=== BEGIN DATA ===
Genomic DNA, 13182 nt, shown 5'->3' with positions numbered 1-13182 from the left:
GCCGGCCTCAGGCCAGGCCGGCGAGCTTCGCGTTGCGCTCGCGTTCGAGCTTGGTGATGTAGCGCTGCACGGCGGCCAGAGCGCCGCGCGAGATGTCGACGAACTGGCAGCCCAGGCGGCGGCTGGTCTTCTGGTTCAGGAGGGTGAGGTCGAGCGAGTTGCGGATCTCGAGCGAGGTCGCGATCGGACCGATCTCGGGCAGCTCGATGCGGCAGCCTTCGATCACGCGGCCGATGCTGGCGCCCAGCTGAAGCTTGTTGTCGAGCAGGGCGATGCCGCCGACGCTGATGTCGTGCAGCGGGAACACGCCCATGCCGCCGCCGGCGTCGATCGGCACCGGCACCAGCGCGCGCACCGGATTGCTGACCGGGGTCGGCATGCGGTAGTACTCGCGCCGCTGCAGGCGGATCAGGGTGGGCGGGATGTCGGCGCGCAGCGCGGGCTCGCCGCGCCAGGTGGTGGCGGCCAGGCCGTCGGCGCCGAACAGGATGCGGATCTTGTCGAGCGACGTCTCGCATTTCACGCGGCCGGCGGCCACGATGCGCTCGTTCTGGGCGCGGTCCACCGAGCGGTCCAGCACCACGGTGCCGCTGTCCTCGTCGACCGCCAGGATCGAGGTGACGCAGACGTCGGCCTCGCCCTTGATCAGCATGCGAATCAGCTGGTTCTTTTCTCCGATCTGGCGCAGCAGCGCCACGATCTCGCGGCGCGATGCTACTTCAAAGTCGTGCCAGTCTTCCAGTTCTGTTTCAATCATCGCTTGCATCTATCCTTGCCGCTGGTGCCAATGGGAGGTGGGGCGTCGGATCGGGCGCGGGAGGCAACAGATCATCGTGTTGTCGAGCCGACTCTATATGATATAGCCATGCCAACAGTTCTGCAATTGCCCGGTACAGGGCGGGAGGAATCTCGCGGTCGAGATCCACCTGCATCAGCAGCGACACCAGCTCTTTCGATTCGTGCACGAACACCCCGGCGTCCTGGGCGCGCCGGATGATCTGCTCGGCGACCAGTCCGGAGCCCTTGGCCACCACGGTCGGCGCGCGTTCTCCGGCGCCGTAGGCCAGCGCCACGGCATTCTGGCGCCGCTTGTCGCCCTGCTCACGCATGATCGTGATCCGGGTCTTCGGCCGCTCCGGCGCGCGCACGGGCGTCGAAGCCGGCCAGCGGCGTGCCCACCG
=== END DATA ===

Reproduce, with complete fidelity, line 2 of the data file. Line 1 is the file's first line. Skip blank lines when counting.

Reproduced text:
GCCGGCCTCAGGCCAGGCCGGCGAGCTTCGCGTTGCGCTCGCGTTCGAGCTTGGTGATGTAGCGCTGCACGGCGGCCAGAGCGCCGCGCGAGATGTCGACGAACTGGCAGCCCAGGCGGCGGCTGGTCTTCTGGTTCAGGAGGGTGAGGTCGAGCGAGTTGCGGATCTCGAGCGAGGTCGCGATCGGACCGATCTCGGGCAGCTCGATGCGGCAGCCTTCGATCACGCGGCCGATGCTGGCGCCCAGCTGAAGCTTGTTGTCGAGCAGGGCGATGCCGCCGACGCTGATGTCGTGCAGCGGGAACACGCCCATGCCGCCGCCGGCGTCGATCGGCACCGGCACCAGCGCGCGCACCGGATTGCTGACCGGGGTCGGCATGCGGTAGTACTCGCGCCGCTGCAGGCGGATCAGGGTGGGCGGGATGTCGGCGCGCAGCGCGGGCTCGCCGCGCCAGGTGGTGGCGGCCAGGCCGTCGGCGCCGAACAGGATGCGGATCTTGTCGAGCGACGTCTCGCATTTCACGCGGCCGGCGGCCACGATGCGCTCGTTCTGGGCGCGGTCCACCGAGCGGTCCAGCACCACGGTGCCGCTGTCCTCGTCGACCGCCAGGATCGAGGTGACGCAGACGTCGGCCTCGCCCTTGATCAGCATGCGAATCAGCTGGTTCTTTTCTCCGATCTGGCGCAGCAGCGCCACGATCTCGCGGCGCGATGCTACTTCAAAGTCGTGCCAGTCTTCCAGTTCTGTTTCAATCATCGCTTGCATCTATCCTTGCCGCTGGTGCCAATGGGAGGTGGGGCGTCGGATCGGGCGCGGGAGGCAACAGATCATCGTGTTGTCGAGCCGACTCTATATGATATAGCCATGCCAACAGTTCTGCAATTGCCCGGTACAGGGCGGGAGGAATCTCGCGGTCGAGATCCACCTGCATCAGCAGCGACACCAGCTCTTTCGATTCGTGCACGAACACCCCGGCGTCCTGGGCGCGCCGGATGATCTGCTCGGCGACCAGTCCGGAGCCCTTGGCCACCACGGTCGGCGCGCGTTCTCCGGCGCCGTAGGCCAGCGCCACGGCATTCTGGCGCCGCTTGTCGCCCTGCTCACGCATGATCGTGATCCGGGTCTTCGGCCGCTCCGGCGCGCGCACGGGCGTCGAAGCCGGCCAGCGGCGTGCCCACCG